Hitler's Appointment as Chancellor

On the 30th January 1933, Hitler was appointed Chancellor by President Hindenburg. The Weimar Government was struggling at this time, with the two previous Chancellors; von Papen and von Schleicher both holding the position of Chancellor for very short stints. Leading up to this, since the collapse of Muller’s Social Democratic Party led Coalition, Chancellors were unable to sustain their rule for significant periods of time. This is because proportional representation meant that there were many parties with divergent interests in the Reichstag, so it was impossible to gain a majority and support for new laws. This highlighted the failure of Weimar democracy, with Hindenburg having to use Article 48 to pass almost every new law.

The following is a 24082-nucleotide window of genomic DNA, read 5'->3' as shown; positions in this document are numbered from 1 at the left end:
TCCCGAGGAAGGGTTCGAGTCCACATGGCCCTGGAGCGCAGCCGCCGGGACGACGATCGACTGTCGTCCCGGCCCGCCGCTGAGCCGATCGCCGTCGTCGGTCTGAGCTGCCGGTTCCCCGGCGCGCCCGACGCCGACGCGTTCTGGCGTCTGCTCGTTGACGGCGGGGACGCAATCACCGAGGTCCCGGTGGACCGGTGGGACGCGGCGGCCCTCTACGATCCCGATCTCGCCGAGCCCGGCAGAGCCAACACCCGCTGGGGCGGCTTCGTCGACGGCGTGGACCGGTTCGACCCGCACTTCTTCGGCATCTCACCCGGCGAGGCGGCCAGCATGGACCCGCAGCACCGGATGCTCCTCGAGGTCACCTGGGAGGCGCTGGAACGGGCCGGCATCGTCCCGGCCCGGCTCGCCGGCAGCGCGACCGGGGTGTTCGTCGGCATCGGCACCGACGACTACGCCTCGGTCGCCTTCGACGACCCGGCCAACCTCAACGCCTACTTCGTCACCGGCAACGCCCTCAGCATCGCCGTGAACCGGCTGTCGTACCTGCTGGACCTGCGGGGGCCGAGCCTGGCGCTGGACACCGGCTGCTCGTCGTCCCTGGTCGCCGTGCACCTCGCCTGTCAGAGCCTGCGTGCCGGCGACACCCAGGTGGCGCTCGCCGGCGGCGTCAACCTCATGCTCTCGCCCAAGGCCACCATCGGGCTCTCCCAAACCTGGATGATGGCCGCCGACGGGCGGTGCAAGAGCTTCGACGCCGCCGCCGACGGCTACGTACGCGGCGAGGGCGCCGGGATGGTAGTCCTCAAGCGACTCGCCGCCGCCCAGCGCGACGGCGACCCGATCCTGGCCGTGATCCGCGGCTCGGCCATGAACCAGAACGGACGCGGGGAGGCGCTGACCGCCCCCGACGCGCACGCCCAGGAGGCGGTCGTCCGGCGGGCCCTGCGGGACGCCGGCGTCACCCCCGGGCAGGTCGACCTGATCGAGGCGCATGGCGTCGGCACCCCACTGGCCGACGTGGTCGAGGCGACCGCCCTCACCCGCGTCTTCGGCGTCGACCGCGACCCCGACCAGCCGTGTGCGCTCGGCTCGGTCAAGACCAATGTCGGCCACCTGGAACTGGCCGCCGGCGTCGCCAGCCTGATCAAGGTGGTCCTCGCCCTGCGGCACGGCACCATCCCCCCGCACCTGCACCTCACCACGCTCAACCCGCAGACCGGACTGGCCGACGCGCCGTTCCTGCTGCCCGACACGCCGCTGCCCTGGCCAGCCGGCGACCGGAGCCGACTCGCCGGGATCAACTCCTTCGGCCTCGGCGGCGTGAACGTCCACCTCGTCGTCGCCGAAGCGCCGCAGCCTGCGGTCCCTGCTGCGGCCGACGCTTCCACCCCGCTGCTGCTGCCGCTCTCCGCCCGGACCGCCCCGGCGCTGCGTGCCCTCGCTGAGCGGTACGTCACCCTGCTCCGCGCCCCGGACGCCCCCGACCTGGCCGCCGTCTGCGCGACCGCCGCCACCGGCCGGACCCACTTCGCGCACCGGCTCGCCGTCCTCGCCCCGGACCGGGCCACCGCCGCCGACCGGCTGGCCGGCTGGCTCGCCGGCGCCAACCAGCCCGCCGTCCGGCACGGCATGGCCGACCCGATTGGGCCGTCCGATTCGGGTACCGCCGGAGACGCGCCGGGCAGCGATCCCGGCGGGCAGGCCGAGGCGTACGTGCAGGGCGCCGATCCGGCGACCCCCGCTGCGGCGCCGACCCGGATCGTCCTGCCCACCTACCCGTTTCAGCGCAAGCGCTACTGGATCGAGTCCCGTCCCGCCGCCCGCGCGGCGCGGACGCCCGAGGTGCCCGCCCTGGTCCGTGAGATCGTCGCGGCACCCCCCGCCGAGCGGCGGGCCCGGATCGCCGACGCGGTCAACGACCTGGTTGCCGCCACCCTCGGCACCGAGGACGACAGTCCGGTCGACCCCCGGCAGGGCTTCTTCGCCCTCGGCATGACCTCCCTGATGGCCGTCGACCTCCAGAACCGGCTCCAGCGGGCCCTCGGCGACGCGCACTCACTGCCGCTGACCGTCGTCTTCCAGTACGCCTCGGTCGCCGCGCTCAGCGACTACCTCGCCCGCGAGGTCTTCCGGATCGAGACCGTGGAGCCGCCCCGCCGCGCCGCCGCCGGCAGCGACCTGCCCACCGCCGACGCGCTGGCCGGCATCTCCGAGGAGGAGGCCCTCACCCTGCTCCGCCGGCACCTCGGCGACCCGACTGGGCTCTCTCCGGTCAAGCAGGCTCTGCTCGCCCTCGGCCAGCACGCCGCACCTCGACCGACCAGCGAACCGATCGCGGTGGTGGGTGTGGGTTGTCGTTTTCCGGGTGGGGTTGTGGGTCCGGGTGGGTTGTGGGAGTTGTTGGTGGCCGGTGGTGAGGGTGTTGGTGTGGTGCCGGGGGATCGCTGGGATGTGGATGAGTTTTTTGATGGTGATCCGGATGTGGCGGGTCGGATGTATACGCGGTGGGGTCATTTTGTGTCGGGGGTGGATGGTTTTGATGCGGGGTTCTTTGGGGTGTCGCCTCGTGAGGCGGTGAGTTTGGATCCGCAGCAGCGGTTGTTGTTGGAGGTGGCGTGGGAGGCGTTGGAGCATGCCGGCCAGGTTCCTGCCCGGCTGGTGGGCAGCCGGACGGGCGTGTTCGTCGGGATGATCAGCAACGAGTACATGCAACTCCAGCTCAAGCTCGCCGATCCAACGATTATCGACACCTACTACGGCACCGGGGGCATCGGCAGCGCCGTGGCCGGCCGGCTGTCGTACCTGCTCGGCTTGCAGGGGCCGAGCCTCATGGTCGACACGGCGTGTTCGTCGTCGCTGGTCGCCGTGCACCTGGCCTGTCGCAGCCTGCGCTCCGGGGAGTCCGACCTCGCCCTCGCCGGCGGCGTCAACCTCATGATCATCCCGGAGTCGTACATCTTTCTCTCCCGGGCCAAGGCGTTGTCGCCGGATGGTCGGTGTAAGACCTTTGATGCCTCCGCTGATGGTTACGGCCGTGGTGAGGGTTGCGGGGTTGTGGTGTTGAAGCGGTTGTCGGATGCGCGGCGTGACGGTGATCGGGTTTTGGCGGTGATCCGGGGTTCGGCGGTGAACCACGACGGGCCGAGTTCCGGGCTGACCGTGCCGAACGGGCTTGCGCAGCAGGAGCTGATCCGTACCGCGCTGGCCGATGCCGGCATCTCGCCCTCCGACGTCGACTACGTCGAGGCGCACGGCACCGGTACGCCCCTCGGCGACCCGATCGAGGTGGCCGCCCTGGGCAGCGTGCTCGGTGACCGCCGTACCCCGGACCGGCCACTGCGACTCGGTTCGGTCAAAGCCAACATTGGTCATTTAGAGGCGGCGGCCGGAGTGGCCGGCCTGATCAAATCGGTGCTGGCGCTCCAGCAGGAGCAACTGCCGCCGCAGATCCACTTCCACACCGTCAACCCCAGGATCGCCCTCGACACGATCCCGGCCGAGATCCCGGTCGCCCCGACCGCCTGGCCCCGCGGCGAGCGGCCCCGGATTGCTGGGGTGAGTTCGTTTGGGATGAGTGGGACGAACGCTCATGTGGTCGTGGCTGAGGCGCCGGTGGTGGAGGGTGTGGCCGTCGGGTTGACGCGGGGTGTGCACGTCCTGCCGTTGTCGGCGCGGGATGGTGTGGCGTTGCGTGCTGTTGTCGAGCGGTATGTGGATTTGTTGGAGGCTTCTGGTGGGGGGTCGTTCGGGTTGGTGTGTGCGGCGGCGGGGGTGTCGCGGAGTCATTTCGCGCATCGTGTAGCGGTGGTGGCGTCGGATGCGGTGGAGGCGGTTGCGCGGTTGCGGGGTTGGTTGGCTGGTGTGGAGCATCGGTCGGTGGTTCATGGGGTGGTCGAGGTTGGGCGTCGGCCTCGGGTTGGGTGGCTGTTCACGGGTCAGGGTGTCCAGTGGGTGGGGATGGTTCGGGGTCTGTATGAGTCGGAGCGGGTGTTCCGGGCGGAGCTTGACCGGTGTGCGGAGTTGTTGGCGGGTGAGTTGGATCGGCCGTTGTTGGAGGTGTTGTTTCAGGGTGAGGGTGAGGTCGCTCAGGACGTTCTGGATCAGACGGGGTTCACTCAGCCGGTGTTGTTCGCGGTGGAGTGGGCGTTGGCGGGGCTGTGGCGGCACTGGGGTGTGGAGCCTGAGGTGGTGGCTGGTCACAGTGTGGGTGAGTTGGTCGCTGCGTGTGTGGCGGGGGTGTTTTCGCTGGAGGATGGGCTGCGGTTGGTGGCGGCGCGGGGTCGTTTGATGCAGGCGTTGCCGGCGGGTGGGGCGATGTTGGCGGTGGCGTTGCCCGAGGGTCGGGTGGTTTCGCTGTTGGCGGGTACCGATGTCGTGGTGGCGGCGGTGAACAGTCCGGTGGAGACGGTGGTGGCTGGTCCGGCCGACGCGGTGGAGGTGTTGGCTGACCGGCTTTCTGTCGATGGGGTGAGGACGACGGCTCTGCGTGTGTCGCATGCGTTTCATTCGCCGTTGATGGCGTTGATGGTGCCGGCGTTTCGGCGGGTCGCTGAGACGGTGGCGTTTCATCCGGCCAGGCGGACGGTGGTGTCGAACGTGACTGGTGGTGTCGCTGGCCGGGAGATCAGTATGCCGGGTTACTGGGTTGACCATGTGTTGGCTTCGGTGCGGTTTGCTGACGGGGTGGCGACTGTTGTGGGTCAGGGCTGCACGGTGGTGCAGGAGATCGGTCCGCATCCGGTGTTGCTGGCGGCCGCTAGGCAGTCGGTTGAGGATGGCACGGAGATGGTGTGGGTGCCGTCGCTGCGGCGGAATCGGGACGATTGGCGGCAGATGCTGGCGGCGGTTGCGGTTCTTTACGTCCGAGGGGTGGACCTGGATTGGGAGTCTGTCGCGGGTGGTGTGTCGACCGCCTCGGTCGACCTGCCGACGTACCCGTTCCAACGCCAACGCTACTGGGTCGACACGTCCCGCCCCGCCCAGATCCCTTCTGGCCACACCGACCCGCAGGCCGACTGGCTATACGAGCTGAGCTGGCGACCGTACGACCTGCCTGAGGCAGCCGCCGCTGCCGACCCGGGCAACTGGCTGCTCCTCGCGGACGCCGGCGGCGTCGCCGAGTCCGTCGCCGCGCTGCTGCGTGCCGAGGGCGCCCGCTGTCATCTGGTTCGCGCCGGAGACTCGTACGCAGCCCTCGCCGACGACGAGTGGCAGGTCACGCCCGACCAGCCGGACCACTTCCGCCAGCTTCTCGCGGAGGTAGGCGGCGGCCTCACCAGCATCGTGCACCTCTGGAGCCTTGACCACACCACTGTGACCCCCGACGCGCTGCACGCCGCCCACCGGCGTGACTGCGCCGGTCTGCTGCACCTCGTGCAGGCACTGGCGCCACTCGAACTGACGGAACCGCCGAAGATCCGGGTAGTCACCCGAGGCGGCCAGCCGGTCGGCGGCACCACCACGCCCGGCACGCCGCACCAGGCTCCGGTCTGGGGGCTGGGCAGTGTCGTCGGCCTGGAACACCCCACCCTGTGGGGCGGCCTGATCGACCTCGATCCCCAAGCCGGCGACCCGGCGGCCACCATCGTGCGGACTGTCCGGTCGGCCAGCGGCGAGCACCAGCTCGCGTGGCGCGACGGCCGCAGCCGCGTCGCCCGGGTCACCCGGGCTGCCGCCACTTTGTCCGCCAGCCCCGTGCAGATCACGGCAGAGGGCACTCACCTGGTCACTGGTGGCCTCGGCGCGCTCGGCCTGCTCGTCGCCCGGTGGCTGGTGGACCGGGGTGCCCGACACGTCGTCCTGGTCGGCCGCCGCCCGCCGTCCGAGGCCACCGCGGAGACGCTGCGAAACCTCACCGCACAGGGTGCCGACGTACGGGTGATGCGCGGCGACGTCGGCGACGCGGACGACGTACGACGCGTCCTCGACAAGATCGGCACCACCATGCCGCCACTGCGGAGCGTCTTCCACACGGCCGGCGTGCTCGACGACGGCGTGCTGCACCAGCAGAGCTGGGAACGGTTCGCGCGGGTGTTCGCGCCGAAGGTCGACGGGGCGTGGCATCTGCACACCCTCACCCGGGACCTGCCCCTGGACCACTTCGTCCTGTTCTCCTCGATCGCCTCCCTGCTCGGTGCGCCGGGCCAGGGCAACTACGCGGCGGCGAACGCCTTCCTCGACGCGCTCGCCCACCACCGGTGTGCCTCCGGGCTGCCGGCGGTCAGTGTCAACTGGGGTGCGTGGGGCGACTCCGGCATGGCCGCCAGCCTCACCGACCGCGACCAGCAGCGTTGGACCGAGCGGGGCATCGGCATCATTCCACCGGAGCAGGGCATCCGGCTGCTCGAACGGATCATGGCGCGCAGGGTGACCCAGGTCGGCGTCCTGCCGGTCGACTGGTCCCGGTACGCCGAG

Key events leading up to Hitler’s appointment as Chancellor:

Graph showing votes from 1928 to 1933 for the four largest parties

Why did Hindenburg appoint Hitler as Chancellor?

Firstly, Hitler’s personal strengths made him a prime candidate for the Chancellorship. 

Secondly, the image, proposals of Nazism and propaganda contributed to the success of Hitler and the party. 

Thirdly, the detrimental effects of the Great Depression also contributed to Hitler’s eventual appointment as Chancellor.  

Fourthly, the failure and weaknesses of the Weimar politicians themselves allowed Hitler to rise in popularity. 

In the end, the elites contributed to Hitler’s rise to power.